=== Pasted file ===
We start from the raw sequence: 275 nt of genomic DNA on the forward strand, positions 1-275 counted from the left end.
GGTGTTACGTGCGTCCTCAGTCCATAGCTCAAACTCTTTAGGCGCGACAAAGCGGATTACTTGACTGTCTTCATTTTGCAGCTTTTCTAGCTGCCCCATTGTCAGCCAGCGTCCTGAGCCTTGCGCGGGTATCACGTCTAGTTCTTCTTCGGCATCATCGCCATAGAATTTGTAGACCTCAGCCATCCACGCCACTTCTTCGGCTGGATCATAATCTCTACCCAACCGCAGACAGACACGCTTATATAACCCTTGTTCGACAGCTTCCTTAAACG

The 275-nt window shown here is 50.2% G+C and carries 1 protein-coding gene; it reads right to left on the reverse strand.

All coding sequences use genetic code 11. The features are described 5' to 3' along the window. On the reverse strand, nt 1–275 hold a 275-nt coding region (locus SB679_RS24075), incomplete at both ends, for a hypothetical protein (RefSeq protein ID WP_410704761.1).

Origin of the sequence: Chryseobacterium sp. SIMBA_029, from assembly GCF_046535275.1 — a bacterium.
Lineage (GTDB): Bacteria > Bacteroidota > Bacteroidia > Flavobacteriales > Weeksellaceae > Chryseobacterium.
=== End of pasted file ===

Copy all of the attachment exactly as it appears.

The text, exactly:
We start from the raw sequence: 275 nt of genomic DNA on the forward strand, positions 1-275 counted from the left end.
GGTGTTACGTGCGTCCTCAGTCCATAGCTCAAACTCTTTAGGCGCGACAAAGCGGATTACTTGACTGTCTTCATTTTGCAGCTTTTCTAGCTGCCCCATTGTCAGCCAGCGTCCTGAGCCTTGCGCGGGTATCACGTCTAGTTCTTCTTCGGCATCATCGCCATAGAATTTGTAGACCTCAGCCATCCACGCCACTTCTTCGGCTGGATCATAATCTCTACCCAACCGCAGACAGACACGCTTATATAACCCTTGTTCGACAGCTTCCTTAAACG

The 275-nt window shown here is 50.2% G+C and carries 1 protein-coding gene; it reads right to left on the reverse strand.

All coding sequences use genetic code 11. The features are described 5' to 3' along the window. On the reverse strand, nt 1–275 hold a 275-nt coding region (locus SB679_RS24075), incomplete at both ends, for a hypothetical protein (RefSeq protein ID WP_410704761.1).

Origin of the sequence: Chryseobacterium sp. SIMBA_029, from assembly GCF_046535275.1 — a bacterium.
Lineage (GTDB): Bacteria > Bacteroidota > Bacteroidia > Flavobacteriales > Weeksellaceae > Chryseobacterium.